A Troubling Lack of Self-Objectivity
Very few legislators craft the bills that they sponsor. The ideas in the bills are usually not their own. Instead, think tanks or similar associations funded by various interests generate support for issues and help craft (or completely write) bills. The idea of concerned citizens sitting down with "their" representative and explaining some problem they have which is addressed by the legislator then crafting a bill themselves is a rare thing (some of us hope to change that). ALEC is the most prominent national example. But there are state versions of these things too, and this story concerns two of the biggest on what is considered "the right" in Arkansas, and some of the biggest names.
Dan Greenberg runs "Advance Arkansas" which is a think-tank for Arkansas public policy that focuses on economic freedom issues. Mr. Greenberg also writes for and runs the website "The Arkansas Project", which gives political voice and commentary on many issues related to those that Advance Arkansas is for or against. In other words, these operations are Dan Greenburg's instruments for advancing public policy as he sees fit. Joe Maynard and Brenda-Vassaur-Taylor run an outfit called Conduit for Commerce which is much like Advance Arkansas. They too have an associated organization which gives political commentary on issues relevant to their think tank- Conduit for Action. The Paul Harrell Program, on which I have sometimes been a guest, is a part of that commentary effort.
Up until a couple of years ago, Conduit and AA worked together on certain things. And when I mean "together" part of what I mean is that the founders of Conduit paid Mr. Greenberg and AA to produce material. That was as recently as 2015. I did not have to FOIA anyone for this interesting tidbit- Mrs. Vassaur-Taylor told me they paid Mr. Greenberg $20,000 to do a legislative scorecard in 2013. That is a heck of a lot of money for a scorecard.
They were not completely satisfied with his work- for example he refused to weight bills. That meant that a bill which spent a billion dollars to restrict our freedom in a big way may get a "-1", and a largely symbolic bill which saved us $52 could get a "+1". Using that scoring system a legislator could make up for voting for Obamacare in Arkansas by voting for the second bill. They thought that a more fair method would be to subtract more for a bill that was not only negative, but negative over a broad area in a big way. Sounds reasonable to me. They also, at some point, wound up splitting with him over his approach to "tort reform".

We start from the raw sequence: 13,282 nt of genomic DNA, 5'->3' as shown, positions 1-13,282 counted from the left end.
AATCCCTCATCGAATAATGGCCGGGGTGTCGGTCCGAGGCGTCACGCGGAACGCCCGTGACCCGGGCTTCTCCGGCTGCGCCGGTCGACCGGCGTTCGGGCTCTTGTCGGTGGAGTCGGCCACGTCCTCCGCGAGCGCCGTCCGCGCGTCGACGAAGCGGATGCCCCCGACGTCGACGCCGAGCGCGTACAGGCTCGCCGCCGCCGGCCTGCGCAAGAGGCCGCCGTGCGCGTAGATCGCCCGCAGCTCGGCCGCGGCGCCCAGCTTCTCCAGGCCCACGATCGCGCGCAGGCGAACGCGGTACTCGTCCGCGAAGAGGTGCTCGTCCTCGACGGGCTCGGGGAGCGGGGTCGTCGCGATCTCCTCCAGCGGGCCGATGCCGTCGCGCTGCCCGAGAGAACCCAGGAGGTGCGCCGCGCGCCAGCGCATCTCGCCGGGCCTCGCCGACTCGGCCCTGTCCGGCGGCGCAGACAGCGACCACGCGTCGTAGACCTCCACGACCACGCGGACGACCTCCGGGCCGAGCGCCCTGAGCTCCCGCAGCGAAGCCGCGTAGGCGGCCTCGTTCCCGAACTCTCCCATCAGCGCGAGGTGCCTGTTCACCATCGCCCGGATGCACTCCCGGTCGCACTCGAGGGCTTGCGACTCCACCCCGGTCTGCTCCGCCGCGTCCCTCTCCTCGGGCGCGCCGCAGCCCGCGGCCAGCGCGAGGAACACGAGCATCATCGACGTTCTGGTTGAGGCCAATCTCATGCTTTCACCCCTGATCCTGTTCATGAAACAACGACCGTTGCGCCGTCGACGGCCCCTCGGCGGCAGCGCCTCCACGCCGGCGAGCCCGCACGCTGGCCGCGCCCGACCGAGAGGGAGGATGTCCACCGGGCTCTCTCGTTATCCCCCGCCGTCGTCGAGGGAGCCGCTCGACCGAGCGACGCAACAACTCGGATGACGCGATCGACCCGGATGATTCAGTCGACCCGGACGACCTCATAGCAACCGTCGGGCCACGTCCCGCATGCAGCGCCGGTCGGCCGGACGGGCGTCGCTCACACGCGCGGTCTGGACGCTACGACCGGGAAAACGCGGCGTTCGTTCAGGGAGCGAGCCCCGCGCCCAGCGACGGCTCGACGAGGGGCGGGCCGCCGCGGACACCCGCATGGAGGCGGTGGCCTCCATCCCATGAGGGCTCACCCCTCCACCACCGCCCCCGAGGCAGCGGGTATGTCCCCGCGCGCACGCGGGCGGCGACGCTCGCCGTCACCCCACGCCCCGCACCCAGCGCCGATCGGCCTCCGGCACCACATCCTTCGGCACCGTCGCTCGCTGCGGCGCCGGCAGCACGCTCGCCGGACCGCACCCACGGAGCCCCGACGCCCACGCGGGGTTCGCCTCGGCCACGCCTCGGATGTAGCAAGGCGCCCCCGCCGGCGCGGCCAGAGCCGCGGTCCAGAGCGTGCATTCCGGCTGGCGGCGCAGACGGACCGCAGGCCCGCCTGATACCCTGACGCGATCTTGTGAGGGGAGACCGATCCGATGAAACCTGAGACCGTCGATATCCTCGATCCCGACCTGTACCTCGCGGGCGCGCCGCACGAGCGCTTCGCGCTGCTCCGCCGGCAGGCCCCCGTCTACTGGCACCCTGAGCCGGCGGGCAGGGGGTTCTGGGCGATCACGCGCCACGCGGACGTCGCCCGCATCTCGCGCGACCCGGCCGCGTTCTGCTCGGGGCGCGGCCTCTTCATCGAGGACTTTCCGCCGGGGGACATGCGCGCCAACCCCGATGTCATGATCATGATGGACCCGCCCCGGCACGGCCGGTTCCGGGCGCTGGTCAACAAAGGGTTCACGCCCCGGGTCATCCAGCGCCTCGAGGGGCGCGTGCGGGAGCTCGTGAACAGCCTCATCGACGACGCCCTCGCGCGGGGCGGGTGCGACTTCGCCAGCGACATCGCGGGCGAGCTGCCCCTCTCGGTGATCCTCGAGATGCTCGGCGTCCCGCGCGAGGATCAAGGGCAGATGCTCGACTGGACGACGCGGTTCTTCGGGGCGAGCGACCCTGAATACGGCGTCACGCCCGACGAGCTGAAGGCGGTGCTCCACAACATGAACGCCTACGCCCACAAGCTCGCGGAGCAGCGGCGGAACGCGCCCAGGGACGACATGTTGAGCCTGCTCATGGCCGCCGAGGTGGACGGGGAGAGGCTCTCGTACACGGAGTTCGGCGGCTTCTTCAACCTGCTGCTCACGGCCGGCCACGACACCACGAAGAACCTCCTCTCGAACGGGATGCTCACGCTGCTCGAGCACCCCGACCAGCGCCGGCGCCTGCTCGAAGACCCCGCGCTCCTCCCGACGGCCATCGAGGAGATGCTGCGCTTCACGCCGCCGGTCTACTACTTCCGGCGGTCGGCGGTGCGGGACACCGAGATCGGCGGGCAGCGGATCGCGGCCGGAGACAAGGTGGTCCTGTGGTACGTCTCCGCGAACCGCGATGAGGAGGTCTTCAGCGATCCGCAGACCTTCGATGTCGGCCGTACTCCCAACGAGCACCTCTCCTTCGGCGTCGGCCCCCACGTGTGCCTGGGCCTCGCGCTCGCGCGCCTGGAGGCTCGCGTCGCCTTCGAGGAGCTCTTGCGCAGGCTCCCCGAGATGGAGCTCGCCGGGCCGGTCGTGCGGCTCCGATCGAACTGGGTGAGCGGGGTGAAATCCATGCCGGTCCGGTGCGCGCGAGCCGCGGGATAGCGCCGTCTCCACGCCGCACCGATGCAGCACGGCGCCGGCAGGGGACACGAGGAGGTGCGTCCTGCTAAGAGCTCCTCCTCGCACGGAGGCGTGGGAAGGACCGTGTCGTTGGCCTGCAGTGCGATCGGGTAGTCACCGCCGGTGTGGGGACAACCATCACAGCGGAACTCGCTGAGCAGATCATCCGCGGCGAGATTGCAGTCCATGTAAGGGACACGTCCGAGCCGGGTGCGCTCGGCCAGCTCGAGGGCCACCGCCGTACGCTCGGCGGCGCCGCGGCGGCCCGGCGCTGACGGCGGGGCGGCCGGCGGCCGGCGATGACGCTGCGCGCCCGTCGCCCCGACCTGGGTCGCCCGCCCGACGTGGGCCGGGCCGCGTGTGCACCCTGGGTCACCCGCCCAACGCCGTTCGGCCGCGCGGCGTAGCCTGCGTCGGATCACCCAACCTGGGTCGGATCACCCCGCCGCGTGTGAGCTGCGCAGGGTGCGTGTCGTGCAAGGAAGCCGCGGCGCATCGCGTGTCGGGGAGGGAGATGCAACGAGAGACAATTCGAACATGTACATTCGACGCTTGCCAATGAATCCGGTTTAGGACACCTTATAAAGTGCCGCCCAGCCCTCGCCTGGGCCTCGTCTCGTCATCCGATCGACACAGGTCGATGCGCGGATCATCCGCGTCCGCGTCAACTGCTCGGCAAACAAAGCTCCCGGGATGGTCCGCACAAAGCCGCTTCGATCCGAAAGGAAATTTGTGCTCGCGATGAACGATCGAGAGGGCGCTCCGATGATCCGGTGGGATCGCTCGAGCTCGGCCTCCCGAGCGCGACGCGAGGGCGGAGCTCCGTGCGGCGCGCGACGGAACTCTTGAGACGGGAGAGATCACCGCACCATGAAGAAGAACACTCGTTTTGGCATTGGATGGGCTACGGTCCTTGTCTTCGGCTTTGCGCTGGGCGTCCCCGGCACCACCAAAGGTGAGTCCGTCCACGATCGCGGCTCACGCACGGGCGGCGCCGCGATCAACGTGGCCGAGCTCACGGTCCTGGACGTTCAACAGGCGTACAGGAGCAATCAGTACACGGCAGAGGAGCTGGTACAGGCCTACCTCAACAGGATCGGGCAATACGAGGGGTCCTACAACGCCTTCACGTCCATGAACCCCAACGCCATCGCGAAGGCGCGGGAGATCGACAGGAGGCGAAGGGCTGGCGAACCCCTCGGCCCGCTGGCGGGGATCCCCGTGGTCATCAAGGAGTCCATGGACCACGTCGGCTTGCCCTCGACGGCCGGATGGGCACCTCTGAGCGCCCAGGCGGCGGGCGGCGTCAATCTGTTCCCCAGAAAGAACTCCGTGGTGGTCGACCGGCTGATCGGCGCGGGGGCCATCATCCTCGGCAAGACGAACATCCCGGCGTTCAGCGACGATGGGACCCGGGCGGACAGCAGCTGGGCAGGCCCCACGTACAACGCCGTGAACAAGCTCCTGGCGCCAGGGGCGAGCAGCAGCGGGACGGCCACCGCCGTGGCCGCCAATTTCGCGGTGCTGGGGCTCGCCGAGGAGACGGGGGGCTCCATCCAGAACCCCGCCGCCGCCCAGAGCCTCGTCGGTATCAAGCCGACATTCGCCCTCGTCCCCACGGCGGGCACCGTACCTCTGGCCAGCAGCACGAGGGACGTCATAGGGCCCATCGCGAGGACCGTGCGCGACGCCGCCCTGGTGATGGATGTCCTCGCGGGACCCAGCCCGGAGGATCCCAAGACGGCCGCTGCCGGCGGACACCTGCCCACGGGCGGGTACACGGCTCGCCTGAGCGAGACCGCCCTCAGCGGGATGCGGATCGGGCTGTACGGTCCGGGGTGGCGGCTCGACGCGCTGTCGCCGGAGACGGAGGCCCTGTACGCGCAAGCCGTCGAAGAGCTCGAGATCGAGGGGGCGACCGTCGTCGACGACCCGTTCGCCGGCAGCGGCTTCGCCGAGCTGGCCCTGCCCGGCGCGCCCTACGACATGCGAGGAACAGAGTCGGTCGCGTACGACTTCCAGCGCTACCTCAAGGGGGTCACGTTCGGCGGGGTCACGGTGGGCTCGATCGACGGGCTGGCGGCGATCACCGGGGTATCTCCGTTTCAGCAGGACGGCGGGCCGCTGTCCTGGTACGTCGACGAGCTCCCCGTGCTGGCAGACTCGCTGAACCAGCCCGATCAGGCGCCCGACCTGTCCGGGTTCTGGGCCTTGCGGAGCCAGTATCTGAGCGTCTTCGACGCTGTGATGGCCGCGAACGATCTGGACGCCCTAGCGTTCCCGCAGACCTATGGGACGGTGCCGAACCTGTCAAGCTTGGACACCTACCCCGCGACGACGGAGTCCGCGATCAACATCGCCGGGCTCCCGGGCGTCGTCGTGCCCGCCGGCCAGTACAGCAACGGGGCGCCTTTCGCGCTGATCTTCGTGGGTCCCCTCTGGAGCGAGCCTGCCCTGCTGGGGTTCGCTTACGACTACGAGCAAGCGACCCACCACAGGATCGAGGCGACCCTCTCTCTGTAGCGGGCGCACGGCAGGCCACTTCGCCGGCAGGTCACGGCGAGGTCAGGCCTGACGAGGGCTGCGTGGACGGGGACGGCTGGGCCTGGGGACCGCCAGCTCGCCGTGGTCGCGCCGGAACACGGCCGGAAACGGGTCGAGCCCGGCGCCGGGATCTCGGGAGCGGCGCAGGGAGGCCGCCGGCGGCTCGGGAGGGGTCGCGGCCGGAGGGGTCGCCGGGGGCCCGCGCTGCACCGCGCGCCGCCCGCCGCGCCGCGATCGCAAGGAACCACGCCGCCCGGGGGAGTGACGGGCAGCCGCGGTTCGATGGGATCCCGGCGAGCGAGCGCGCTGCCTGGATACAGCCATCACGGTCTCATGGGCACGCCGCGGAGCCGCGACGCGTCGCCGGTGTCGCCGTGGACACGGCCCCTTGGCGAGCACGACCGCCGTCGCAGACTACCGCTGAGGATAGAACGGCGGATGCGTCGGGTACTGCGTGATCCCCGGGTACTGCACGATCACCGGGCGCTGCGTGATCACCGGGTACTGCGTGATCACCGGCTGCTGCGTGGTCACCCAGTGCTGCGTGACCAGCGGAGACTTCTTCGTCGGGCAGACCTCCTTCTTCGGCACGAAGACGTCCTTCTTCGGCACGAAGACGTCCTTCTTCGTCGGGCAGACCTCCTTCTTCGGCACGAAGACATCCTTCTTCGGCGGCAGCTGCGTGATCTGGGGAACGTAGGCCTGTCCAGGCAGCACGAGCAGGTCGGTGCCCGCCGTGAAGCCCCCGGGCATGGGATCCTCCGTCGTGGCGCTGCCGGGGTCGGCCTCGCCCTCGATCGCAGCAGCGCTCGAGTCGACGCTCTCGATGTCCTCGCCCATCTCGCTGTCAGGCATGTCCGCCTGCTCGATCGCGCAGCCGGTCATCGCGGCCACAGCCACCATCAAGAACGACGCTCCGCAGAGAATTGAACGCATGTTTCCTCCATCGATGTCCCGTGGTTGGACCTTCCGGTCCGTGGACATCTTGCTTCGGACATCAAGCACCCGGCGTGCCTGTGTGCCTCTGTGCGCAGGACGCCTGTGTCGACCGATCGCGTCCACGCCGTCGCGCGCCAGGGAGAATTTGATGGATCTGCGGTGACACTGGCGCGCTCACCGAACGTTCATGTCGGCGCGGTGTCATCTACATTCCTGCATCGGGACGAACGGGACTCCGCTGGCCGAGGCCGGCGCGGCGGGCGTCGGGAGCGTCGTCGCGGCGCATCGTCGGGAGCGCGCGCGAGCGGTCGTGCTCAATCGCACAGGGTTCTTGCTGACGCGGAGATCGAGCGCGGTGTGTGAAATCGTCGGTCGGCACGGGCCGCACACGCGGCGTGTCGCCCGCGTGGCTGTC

At any rate, they recently issued their own scorecard and did it their own way. They were not paying Dan Greenberg anymore. They were not going along with Dan Greenberg on the approach he had (which was basically the nursing-home industry's approach) on tort reform. Dan Greenberg then co-wrote an extremely critical article slamming Conduit's scorecard for their alleged poor methodology and lack of transparency. He failed to mention that a few years before they were paying him a very substantial amount of money to do a scorecard. He failed to mention that they were basically now a competitor for credibility in the niche market of those who care about economic freedom issues. He failed to mention some other very glaring conflicts of interest which I will document in short order.
It is ironic that he did not disclose any of those potential conflicts because the main thing he slammed them on was "transparency". He said concerning the negative scores of some legislators "nobody has any idea what it means, really, because Conduit’s methodology is completely invisible". Well, some of the details were invisible, but a lot of the main criteria were easily visible, or at least discernible. I thought I had a pretty good idea of what a negative score meant. He said it was "pointless" to rely on the scores in their ranking system. Also "As it stands now, we don’t see much difference between Conduit’s rankings and the random results that you’d get if you called each legislator’s name and then picked a number out of a bingo basket."
I really thought that went too far. I thought he was just bad-mouthing the competition, and very oriented to the nursing-home industry's idea of tort reform for biased reasons. So I went on the radio and said so.
I followed that up with an article, and we went through a dreary session of comments back and forth. I admit that I did not understand the scale of the scoring correctly, but after talking with Vassaur-Taylor I had almost everything about the methodology right. I don't need to know the scale in order to obtain relative values. If you understand the basis of a process having a total grasp of the minutia of the process is not essential to obtaining value from it. But if you want to know how Dan Greenberg works, it is like this: He finds some area where we do not have perfect knowledge or something is said with less than perfect precision, then he greatly exaggerates the significance of that uncertainty or imprecision. He acts as if it invalidates everything you are saying and establishes everything he is saying. That's his m.o.
For an example, his strong statements about how useless conduit's ratings system was were hinged in part on the argument that a few committee votes were counted in the scoring, so that not all legislators had the chance to participate in every vote. He put it like this...